Thanks, Jason.

Syndicate IQ

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Have not had time to grok, but this new feed service plans to ” manage, measure, and monetize syndicated content.”

From the home page:

As more publishers, marketers, and enterprises utilize blogs and syndicated content (aka RSS) solutions, the importance of accurate measurement becomes paramount to justify continued investments. Any strategy to monetize syndicated content begins with analysis and data on who, how, and when the content is consumed including the distribution channels.

Syndicate IQ experience and technology enables a set of robust, accurate, invaluable services allowing clients to evaluate and implement the best strategy for utilizing syndicated content.

I can’t tell who is behind this, but time will tell.

Yahoo Local: Who Needs the Yellow Pages?

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ylocallistSome time ago I was briefed on Yahoo Local, and as the team was putting the service, which I think is quite good for a first effort, through its paces it became increasingly clear to me that were I a small business owner, I’d want the ability to edit my listing so I could make my business look more appealing. In fact, if Yahoo Local were sending me leads, I’d very much want to be able to buy my way into a better listing – perhaps post stellar reviews of my establishment, snappy come ons, the like.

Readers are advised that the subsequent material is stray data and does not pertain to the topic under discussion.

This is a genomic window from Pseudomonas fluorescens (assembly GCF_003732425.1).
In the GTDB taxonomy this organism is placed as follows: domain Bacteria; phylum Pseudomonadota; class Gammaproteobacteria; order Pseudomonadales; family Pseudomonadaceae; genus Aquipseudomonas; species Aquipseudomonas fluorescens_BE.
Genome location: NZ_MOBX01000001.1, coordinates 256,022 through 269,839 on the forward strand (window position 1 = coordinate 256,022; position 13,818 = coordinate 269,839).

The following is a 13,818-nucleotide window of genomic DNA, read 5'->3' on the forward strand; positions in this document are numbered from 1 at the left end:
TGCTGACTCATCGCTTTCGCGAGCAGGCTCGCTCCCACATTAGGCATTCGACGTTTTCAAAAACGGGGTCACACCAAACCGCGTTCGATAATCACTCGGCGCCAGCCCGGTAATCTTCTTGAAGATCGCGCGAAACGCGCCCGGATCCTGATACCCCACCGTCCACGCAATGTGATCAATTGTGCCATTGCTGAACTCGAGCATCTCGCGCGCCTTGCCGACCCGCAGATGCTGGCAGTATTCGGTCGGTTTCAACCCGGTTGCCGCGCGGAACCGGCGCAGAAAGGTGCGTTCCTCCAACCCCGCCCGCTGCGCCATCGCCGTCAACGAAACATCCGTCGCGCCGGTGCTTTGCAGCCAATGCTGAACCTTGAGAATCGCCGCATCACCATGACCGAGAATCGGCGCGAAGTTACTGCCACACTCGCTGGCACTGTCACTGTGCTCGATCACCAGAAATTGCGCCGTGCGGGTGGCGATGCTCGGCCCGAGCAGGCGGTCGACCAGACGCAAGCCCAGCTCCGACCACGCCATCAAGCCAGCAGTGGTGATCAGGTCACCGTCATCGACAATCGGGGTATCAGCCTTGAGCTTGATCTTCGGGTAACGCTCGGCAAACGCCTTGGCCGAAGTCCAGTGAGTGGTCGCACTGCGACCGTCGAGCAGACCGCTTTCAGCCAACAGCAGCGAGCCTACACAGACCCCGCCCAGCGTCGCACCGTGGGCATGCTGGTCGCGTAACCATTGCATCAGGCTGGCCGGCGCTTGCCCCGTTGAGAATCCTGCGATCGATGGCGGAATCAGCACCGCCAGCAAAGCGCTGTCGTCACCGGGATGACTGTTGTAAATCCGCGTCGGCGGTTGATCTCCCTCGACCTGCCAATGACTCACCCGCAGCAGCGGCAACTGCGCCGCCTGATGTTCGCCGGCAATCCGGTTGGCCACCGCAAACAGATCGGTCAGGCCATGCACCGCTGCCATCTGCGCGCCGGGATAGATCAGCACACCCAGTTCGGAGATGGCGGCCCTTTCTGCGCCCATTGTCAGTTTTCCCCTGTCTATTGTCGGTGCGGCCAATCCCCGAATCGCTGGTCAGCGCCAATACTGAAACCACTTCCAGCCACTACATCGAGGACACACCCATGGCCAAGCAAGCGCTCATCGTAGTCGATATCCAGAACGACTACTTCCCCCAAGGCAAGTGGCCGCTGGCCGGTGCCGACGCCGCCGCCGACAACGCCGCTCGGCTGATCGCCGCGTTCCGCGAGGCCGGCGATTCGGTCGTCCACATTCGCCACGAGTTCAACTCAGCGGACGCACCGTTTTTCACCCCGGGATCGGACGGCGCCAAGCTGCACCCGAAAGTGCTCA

I asked Yahoo if and when they planned to launch such a service, and they gave me a rather tight lipped smile. Clearly, the answer was “as soon as possible.” There was clearly the issue of conflicting with Overture’s revenue stream, but it seems the company has worked through that. I noticed today (and in various press reports yesterday) that Yahoo has launched this feature. For $9.95 a month a business owner can create a “premium” listing. For free, they can update the current one.